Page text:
Cult TV

Cult TV Essentials: Garth Marenghi’s Darkplace

Garth Marenghi’s Darkplace is a British horror parody television series created for Channel 4 by Richard Ayoade and Matthew Holness. The show focuses on fictional horror author Garth Marenghi (played by Holness) and his publisher Dean Learner (played by Ayoade), characters who originated in the Garth Marenghi’s Fright Knight stage show.

Darkplace is presented as a lost classic: a television series produced in the 1980s, though never broadcast at the time but is now getting its first screening; this hoax is the show’s fictional frame. Darkplace’s fictional show-within-a-show includes deliberately poor production and special effects, sub-par acting, choppy editing and storylines that are “severely flawed and open-ended.” This is interspersed with “present-day” interviews with the “cast”.

The series’ fictional premise is that some time in the 1980s, best-selling horror author Garth Marenghi and his publisher/publicist, Dean Learner, made their own low-budget television series with a single intent: “to change the evolutionary course of Man over a series of half-hour episodes.”

Set in Darkplace Hospital, “over the very gates of Hell,” in Romford, Essex, Garth Marenghi’s Darkplace shows the adventures of Dr. Rick Dagless, M.D., as he fights the forces of darkness while simultaneously coping with the pressures of day to day admin. Within this fictional context, Marenghi wrote 63 teleplays from which 50 shows were produced; however, Channel 4 was eventually forced to reject the show due to its “radicality”, though Marenghi also cites possible government suppression: “MI8, which is actually three levels above MI6, pulled the plug. And they did it because I knew the truth.” In 2004, due to the “worst artistic drought in broadcast history”, Channel 4 decided to air six of the original episodes.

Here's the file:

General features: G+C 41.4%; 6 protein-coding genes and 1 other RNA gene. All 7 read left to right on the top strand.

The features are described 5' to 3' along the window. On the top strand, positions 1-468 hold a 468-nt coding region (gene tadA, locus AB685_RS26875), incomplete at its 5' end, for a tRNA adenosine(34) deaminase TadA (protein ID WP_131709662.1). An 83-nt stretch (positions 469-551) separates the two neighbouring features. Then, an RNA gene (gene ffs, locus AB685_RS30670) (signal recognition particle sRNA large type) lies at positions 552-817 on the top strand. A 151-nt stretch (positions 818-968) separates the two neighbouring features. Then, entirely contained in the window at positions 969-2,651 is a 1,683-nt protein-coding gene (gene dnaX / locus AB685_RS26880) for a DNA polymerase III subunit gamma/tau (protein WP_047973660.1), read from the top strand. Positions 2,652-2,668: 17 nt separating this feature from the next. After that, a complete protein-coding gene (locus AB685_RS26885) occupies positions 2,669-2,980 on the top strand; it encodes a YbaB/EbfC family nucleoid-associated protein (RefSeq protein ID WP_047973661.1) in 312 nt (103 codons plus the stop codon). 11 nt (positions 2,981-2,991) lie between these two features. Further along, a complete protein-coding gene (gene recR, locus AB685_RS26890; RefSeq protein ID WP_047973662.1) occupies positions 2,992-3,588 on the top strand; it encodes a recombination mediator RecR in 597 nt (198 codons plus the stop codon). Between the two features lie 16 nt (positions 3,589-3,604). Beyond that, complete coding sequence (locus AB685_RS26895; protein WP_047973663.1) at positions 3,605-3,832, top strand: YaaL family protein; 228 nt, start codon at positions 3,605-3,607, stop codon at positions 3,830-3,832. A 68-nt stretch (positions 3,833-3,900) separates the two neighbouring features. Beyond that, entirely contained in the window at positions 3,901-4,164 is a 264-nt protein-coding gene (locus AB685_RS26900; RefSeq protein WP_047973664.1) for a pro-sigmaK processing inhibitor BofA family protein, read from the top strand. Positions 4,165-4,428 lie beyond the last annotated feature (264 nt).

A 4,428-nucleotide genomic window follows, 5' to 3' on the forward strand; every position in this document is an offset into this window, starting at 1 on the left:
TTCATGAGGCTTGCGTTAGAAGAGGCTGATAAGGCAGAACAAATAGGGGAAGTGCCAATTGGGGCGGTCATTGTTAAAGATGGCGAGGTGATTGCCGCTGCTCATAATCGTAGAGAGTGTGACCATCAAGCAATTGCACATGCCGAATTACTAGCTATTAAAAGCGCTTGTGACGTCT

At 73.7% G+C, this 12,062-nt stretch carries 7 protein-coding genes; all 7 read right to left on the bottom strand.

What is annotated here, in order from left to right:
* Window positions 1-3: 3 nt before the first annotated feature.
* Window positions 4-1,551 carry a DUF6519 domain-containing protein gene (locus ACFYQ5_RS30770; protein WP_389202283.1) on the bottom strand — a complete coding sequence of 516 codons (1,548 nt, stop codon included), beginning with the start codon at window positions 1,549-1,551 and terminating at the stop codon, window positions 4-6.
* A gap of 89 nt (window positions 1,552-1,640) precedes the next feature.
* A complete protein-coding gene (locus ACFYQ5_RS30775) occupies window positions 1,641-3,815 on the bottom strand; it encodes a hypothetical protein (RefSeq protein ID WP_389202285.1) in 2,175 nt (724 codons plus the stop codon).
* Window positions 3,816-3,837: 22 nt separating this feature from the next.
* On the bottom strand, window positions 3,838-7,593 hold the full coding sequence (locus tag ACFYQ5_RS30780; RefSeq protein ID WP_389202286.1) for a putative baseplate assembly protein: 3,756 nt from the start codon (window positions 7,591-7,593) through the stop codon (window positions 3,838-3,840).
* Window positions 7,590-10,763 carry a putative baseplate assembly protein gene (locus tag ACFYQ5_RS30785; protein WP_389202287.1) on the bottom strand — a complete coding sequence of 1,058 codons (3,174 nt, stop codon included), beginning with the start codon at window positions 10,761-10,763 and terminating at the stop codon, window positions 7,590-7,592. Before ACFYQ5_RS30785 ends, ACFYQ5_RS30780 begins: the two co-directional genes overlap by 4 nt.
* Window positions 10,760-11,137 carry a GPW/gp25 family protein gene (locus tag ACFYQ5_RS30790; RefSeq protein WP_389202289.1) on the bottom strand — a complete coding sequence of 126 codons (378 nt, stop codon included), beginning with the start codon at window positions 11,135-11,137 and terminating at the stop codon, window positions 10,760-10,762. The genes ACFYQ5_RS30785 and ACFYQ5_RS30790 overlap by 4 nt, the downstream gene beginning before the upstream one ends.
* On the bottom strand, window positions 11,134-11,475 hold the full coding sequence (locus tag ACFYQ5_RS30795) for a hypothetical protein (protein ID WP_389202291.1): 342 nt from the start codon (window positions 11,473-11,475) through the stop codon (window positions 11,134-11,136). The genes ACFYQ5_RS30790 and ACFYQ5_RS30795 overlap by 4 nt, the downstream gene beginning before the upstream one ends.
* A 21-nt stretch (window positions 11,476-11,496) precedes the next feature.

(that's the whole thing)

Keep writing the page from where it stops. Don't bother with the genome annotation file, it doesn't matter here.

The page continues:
The makers of Darkplace endeavoured to make the show seem authentic. From “the retro Channel 4 logo at the start to the distortion of the analogue music track at the start of scenes”, “the fashion, … the texture of film stock,” “[the] deliberately poor continuity, cheesy lines, wooden acting and cheap special effects”; it is delivered “in such a pitch perfect way you can’t help but laugh.”

As a result, despite the show being a parody, it succeeded in sporting a very authentic and realistic ’80s feel, to create the impression for first-time viewers to believe that Darkplace really is an ’80s relic. Also included are “present-day interviews”, in which the character “Marenghi”, with co-stars “Dean Learner” and “Todd Rivers”, comment on the show-within-the-show. The recurring theme of these interviews is that Marenghi is seen as an egotistical fool who overrates his own talent and has no idea how foolish he comes off.

As with promotion for their earlier Perrier Award-winning stage show, the official website speaks of Garth Marenghi, and other characters as though they were real people, while making no mention of the real actors. Press releases also contained “realistic looking fake back stories for Marenghi and the other characters instead of making any mention of what the real cast have appeared in”, and an article by “Garth Marenghi” appeared in The Telegraph discussing his “groundbreaking television series”.  “More than a few people”, and “media outlets” alike were caught out by this fictional framing.

The show’s musical soundtrack parodies the same subjects as the writing, and gained its composer Andrew Hewitt a BAFTA Nomination as Best New Composer for Film and T.V. (2004).

 

Leave a Reply

Fill in your details below or click an icon to log in:

WordPress.com Logo

You are commenting using your WordPress.com account. Log Out /  Change )

Google photo

You are commenting using your Google account. Log Out /  Change )

Twitter picture

You are commenting using your Twitter account. Log Out /  Change )

Facebook photo

You are commenting using your Facebook account. Log Out /  Change )

Connecting to %s

This site uses Akismet to reduce spam. Learn how your comment data is processed.